Failing the Smog Check with my Hyundai Elantra

California has a Smog Check. Smog Check is a bi-annual emmissions test that most every car has to pass in order to be properly registered to operate.

Mechanics can test your car, or you can go to dedicated Smog Check stations. It takes about 30 minutes.

Smog Check measures tailpipe emissions and checks your exhaust and fuel systems for big problems and suspicious modifications, with the stated goal of reducing smog.

Sometimes, your car doesn't pass, and you are forced to take action, such as having your fuel injectors cleaned, your gas cap replaced or your muffler fixed.


One of the things that will cause your car to fail is if the "Check Engine" light is on. I don't know why that's against the rules. In my experience that light is pretty safe to ignore, but the state of California treats it seriously.

This year, I took our 1999 Hyundai Elantra to a micro-sized "Smog 'N Go" drive-thru smog check. It failed. Not because of high emmissions, but because the smog machine couldn't talk with my car's computer. The Onboard Diagnostic (OBD) wasn't communicating with their machine. They charged me $59.75, and sent me on my way, suggesting that I visit the dealership for an answer and assuring me that I could get a free retest if I returned within 90 days.

I checked the internet.


More than one site suggested that a blown fuse might be the problem, so I checked that first, actually replacing (and restoring operation of) the fuse for the cigarette lighter, dash clock and mirror motors.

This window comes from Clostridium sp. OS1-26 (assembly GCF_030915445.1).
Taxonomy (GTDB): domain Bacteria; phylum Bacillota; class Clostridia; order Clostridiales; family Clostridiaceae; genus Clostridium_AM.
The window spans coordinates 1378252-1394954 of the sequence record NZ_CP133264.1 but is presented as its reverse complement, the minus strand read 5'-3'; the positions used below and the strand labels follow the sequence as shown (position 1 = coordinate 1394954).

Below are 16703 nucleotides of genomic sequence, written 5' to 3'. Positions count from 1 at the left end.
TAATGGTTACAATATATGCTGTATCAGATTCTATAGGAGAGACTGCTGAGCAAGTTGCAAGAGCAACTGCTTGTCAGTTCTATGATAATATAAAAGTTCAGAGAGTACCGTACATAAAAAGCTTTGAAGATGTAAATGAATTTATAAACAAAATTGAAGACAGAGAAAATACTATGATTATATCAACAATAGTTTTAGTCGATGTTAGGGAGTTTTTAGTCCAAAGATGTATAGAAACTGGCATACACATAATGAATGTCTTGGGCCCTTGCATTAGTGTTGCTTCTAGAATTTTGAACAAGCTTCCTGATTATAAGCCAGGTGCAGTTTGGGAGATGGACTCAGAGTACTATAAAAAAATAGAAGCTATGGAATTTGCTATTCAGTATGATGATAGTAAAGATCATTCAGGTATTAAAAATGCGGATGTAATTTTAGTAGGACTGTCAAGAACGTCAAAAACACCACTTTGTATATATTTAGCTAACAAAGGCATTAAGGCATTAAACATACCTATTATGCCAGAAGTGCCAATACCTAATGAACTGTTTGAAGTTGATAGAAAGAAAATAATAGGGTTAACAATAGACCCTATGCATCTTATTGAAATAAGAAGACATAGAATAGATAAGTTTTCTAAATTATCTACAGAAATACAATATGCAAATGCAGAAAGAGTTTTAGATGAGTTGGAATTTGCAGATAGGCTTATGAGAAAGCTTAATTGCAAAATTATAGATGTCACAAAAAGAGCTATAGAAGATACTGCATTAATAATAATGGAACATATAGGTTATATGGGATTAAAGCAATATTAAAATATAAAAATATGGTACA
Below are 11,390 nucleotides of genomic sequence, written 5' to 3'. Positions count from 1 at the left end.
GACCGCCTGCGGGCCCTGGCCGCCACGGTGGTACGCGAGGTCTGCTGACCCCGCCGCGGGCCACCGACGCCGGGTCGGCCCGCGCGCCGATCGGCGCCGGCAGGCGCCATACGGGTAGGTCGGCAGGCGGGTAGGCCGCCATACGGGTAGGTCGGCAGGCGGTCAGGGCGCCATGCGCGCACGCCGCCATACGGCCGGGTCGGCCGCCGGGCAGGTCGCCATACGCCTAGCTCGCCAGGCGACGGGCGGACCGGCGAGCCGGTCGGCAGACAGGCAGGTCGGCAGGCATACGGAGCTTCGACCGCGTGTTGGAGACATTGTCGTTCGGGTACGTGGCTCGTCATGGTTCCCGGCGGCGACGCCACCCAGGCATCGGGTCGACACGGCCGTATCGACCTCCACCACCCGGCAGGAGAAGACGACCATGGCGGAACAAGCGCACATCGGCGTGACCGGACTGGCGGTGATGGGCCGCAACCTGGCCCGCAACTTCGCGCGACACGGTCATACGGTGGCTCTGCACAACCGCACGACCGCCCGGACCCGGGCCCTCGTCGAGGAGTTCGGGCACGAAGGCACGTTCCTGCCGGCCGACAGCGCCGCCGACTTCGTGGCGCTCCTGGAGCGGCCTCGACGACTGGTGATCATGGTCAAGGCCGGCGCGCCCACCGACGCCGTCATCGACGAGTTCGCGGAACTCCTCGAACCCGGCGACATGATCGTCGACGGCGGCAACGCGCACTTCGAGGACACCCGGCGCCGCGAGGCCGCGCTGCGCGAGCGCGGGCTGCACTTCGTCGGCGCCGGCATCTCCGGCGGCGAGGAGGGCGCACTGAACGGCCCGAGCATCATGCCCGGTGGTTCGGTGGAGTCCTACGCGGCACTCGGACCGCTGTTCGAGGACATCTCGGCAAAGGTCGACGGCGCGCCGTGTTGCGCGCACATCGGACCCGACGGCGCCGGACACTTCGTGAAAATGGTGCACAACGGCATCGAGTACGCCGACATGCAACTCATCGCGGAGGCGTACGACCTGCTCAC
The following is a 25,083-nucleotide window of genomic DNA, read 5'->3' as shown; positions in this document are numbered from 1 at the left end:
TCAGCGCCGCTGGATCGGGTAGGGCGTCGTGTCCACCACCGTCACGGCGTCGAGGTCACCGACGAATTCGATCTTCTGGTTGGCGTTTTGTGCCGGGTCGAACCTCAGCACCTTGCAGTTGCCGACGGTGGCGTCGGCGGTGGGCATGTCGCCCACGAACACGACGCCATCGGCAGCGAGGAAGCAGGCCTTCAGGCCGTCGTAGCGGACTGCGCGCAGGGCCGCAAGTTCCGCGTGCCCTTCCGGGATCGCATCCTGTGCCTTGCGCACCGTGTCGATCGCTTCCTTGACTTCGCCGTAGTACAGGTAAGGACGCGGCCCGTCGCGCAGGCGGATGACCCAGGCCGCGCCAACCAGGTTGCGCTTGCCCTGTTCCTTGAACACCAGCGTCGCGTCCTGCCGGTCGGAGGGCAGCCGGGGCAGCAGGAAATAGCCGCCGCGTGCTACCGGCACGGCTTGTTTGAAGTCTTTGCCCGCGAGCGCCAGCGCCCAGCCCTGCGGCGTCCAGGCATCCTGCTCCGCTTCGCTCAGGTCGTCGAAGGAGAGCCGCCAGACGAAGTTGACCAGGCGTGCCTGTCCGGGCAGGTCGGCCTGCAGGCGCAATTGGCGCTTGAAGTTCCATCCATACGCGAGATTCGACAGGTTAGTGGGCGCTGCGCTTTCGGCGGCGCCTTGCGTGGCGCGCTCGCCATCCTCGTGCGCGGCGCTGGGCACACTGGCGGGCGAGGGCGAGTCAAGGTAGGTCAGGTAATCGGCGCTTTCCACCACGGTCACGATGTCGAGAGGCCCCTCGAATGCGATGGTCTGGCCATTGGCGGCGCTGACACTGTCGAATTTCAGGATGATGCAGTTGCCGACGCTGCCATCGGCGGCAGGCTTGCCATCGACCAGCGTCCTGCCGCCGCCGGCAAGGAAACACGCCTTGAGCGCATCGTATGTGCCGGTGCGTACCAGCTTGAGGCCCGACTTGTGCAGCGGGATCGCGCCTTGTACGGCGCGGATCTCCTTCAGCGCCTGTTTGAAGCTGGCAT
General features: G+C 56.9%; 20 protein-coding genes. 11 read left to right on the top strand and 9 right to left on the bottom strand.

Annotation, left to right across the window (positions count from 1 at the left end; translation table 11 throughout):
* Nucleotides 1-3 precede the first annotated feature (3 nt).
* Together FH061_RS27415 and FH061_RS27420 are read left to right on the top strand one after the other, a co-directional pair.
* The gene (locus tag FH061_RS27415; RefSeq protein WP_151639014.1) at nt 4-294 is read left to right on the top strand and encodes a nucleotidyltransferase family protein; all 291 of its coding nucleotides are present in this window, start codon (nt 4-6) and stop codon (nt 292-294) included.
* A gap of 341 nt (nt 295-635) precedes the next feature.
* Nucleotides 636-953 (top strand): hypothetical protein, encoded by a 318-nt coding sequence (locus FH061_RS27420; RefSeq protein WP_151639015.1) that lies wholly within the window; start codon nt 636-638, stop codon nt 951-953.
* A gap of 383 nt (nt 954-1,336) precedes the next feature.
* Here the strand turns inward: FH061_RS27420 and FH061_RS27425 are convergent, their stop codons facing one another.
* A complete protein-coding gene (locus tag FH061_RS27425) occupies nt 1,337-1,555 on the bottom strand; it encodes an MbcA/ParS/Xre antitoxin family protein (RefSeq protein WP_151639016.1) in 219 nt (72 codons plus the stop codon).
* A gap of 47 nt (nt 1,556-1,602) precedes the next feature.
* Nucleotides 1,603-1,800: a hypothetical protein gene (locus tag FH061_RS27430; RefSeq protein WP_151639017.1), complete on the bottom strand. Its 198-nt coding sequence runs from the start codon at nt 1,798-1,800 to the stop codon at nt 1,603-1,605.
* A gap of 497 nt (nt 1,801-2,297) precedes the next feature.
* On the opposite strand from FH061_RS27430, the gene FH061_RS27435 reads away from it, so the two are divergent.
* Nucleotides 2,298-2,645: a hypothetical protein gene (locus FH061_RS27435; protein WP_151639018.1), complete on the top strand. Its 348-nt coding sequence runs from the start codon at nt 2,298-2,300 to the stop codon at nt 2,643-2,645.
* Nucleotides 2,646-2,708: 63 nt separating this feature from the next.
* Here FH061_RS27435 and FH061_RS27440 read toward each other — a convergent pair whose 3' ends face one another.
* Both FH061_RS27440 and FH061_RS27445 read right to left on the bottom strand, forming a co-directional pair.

My return trip to Smog 'N Go was also unsuccessful. From the waiting room, I could see that the tech was poring over my car, trying to get the handshake with their machine to work, but to no avail. No communication.


I thought my next stop would be expensive. I brought the car to Lee's Automotive Repair, on White Rock Road in Rancho Cordova and got Lee's advice.

Lee told me that it might be the smog machine. His shop too had a "Worldwide"-brand smog machine, and he had a problem talking to Hyundais all the time.

"You didn't pay them, did you?"

I had.


Lee suggested that I either take it back to a smog shop where I had passed previously, or that I call the state referee for a re-test and pass on their super equipment.

I called the referee at the Bureau of Automotive Repair (BAR). No problem. They had heard of the problem of "Worldwide" machines vs. "ESP" smog machines and set me up for a test at a referree shop in four days.

(Map to the Smog Check referee on the campus of American River College in Sacramento)


On the appointed day, I visited the North Sacramento Smog Referee at American River College. It was a tiny place tucked into their vocational studies section. The two referees greeted me, then took my keys and my Hyundai to an undisclosed location and performed their magic.

The whole affair took about 45 minutes, but they came back with good news. It passed. Indeed, their machine had been able to talk with my OBD and everything else passed without a hitch.

The only charge was $8.25 for a smog certificate.



My parting question was this, "Does this happen to a lot of cars?".

The answer, "No, just yours... Hyundais."

For a day, my dilemma was if I go back to Smog 'n Go for a refund. The state referee hadn't charged me for the smog check, so my total dollar output was the same as if I had passed in the first place.


But, I reasoned, Smog 'N Go should know this one. Its a little shop, but its busy. Someone there should have seen my Hyundai and given me a fair warning. Their machine couldn't have passed my car. Was that my fault or theirs?

I asked for and got the $59.75 refund without a problem, which made this a wholly satisfying experience. Thank you Lee of Lee's Automotive, thank you California Smog referee and thank you Smog 'N Go.

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